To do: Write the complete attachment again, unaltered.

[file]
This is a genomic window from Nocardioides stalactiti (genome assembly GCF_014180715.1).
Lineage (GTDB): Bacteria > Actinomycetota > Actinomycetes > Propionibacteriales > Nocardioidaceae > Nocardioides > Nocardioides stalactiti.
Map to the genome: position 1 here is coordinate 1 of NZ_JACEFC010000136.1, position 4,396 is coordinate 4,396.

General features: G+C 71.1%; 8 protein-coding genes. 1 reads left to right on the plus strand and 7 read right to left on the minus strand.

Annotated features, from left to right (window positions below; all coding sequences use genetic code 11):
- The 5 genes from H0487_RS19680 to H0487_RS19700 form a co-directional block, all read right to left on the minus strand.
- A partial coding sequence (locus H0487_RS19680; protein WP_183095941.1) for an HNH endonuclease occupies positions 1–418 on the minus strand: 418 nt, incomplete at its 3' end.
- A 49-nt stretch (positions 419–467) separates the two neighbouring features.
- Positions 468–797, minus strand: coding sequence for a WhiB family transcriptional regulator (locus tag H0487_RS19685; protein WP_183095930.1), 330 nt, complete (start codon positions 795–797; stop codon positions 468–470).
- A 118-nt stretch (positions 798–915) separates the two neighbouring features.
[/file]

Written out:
This is a genomic window from Nocardioides stalactiti (genome assembly GCF_014180715.1).
Lineage (GTDB): Bacteria > Actinomycetota > Actinomycetes > Propionibacteriales > Nocardioidaceae > Nocardioides > Nocardioides stalactiti.
Map to the genome: position 1 here is coordinate 1 of NZ_JACEFC010000136.1, position 4,396 is coordinate 4,396.

General features: G+C 71.1%; 8 protein-coding genes. 1 reads left to right on the plus strand and 7 read right to left on the minus strand.

Annotated features, from left to right (window positions below; all coding sequences use genetic code 11):
- The 5 genes from H0487_RS19680 to H0487_RS19700 form a co-directional block, all read right to left on the minus strand.
- A partial coding sequence (locus H0487_RS19680; protein WP_183095941.1) for an HNH endonuclease occupies positions 1–418 on the minus strand: 418 nt, incomplete at its 3' end.
- A 49-nt stretch (positions 419–467) separates the two neighbouring features.
- Positions 468–797, minus strand: coding sequence for a WhiB family transcriptional regulator (locus tag H0487_RS19685; protein WP_183095930.1), 330 nt, complete (start codon positions 795–797; stop codon positions 468–470).
- A 118-nt stretch (positions 798–915) separates the two neighbouring features.